There are approximately 11 200 buildings registered as part of the immovable cultural heritage (4 260 archaeological sites; 1 726 churches and monasteries with over 150 000 square metres of mural fresco paintings; etc.) and 500 000 museum pieces. Institutional responsibility for cultural heritage (by types) rests with the institutes for the protection of cultural monuments (immovable cultural heritage) and museums, libraries and the national cinématheque (moveable cultural heritage). The process of revalorisation of the cultural heritage is in process for several years.
The first institution for protection of cultural heritage was founded in 1949 in Skopje as a central institute for protection of cultural monuments and natural rarities (today known as the National Conservation Centre).
Until 2004 there were 7 institutes (together with public museums, as one legal entity) responsible for the protection of immovable cultural heritage (1 national and 6 with regional scope), including conservation and restoration. These institutes were legally obliged to register the monuments designated as cultural heritage. As a result of their work, 11 200 immovable objects from different periods have been recorded. The period of time required to complete the validation process is quite slow in comparison to the speed at which objects are recorded (proportion 10:1). In the period 1991-1997 the share of the protection of the immovable cultural heritage in the total budget for culture ranged from 8 to 13%. In contrast to this, in the period until 1991, the percentage of protection funds used to be as much as 35%. However, as the Minister of Culture recently has stated, only 17.5% of the immovable heritage have been revalorised.
There are 3 national parks: Galichica (since 1958), Mavrovo (1949) and Pelister (1948).
In 2004, the Ministry of Culture established a Directorate for Protection of Cultural Heritage Office (DPCH) as a constituent part of the Ministry (with 66 employees), operating as a legal entity.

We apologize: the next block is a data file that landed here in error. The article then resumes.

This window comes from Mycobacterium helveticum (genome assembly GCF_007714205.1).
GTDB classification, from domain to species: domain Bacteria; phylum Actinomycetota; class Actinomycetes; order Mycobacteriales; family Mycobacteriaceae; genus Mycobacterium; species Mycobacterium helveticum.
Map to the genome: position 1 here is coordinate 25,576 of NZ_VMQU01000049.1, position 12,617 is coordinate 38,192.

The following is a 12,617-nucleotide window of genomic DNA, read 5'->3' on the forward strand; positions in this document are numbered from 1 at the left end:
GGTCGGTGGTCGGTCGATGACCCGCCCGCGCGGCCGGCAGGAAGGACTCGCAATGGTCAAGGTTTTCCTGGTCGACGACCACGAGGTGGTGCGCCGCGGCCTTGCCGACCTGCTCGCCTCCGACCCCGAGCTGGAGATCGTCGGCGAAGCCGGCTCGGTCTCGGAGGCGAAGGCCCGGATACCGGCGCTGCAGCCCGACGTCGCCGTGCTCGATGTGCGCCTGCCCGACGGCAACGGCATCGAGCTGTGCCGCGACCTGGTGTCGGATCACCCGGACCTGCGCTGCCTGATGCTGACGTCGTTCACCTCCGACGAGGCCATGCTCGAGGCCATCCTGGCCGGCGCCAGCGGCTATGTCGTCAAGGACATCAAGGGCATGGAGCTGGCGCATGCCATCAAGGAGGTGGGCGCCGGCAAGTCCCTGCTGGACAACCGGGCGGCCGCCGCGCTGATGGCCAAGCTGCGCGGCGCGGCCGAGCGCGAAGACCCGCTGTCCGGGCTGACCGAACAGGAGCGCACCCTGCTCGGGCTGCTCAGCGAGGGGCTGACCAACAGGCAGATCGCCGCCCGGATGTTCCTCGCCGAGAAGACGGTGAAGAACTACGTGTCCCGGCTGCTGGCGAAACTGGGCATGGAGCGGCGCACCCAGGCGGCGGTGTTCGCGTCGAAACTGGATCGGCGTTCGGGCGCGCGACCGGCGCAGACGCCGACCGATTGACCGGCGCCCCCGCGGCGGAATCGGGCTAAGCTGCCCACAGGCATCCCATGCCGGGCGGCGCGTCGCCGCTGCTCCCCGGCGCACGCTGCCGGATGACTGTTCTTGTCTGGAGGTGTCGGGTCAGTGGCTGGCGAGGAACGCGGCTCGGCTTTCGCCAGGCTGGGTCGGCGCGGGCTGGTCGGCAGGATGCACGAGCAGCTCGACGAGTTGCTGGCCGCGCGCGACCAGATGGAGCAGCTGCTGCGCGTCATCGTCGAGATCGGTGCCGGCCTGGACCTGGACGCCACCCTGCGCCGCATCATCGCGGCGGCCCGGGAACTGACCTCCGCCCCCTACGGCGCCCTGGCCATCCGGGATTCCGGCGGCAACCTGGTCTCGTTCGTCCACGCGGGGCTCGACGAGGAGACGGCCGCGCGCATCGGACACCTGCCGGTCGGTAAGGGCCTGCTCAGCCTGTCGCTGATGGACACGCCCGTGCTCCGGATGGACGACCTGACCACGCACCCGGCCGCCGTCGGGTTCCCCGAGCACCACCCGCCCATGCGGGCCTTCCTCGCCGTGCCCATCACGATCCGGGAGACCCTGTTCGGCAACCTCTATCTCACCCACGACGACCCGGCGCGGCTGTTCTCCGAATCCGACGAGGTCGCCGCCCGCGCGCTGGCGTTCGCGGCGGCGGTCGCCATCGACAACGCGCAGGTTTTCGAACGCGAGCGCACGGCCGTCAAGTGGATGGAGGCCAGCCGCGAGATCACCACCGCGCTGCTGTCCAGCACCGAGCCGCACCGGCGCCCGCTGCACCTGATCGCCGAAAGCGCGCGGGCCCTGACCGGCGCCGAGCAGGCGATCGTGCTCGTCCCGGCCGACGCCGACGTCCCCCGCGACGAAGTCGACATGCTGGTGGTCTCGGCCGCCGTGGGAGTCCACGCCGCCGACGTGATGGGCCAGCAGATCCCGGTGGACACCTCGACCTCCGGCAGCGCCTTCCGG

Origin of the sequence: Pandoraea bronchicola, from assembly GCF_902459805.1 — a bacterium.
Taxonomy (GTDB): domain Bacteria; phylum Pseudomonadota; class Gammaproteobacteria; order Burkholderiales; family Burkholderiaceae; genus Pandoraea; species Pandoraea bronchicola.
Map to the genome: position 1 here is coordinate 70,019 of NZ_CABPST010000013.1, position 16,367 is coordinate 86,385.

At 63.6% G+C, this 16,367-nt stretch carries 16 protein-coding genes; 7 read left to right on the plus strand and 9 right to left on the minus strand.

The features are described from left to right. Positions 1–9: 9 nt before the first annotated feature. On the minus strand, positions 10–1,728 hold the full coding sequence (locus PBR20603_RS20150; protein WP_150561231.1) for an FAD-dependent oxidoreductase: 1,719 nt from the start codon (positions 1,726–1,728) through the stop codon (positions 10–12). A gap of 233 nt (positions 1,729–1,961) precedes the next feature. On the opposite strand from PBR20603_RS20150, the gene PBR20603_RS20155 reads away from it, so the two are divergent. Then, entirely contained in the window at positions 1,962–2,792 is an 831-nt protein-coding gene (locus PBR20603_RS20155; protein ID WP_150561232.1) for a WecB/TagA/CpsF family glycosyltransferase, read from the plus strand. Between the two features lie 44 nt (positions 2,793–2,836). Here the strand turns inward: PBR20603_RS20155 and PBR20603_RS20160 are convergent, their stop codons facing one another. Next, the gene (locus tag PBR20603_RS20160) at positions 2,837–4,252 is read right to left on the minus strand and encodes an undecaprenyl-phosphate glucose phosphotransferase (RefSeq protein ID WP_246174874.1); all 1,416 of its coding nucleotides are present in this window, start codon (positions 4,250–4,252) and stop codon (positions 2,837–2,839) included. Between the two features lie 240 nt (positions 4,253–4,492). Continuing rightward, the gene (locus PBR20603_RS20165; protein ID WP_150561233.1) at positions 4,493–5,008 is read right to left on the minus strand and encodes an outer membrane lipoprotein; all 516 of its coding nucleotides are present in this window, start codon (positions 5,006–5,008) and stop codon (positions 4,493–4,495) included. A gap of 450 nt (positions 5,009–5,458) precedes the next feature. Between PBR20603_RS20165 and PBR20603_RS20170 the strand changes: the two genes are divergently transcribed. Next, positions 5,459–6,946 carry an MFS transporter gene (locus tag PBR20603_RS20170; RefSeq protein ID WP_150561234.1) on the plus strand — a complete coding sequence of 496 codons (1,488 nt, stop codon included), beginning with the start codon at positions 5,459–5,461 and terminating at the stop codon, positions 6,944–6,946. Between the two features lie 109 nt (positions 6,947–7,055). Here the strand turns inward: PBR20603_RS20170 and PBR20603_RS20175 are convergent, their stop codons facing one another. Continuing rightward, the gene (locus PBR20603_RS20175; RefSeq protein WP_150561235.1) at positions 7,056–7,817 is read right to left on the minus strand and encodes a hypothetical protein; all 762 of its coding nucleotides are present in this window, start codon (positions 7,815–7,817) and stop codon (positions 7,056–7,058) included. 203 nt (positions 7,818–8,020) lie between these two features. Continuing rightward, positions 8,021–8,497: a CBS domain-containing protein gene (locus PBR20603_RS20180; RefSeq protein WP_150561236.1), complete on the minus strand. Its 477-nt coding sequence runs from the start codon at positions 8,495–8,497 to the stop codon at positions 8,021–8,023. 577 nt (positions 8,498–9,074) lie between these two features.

Organisational structure DPCH:
Table 3: DPCH – 2016 – 2018 budget
|Cultural Heritage Protection Office||2016||2017||2018|
|Salaries, goods, services, transfers, capital expenses||45 552 000||48 066 000||49 550 000|
|Activities||155 587 000||149 294 000||133 200 000|
|Total in MKD||201 139 000||197 306 000||191 550 000|
|Total in EUR||3 297 360||3 234 524||3 140 163|
Source: Ministry of Finance, Budget 2016/17/18
Cultural heritage protection and archaeological excavations have been the government’s top priority from 2006 onwards. The budget for archaeological excavations, especially in 2006-2009, tripled compared to the years before, but is declining since then.
There is special legislation on the protection of archival material and its handling, librarianship, and the preservation of films and film material of historic, artistic and other cultural significance.
In July 2013, the director of the DPCH and the chief inspector for protection of cultural heritage were arrested as part of the so called “Falanga 2” process for issuing permits for illegal archaeological excavations and facilitating illicit trafficking. In June 2014 the director was sentenced to three years in prison, and the chief inspector to five years.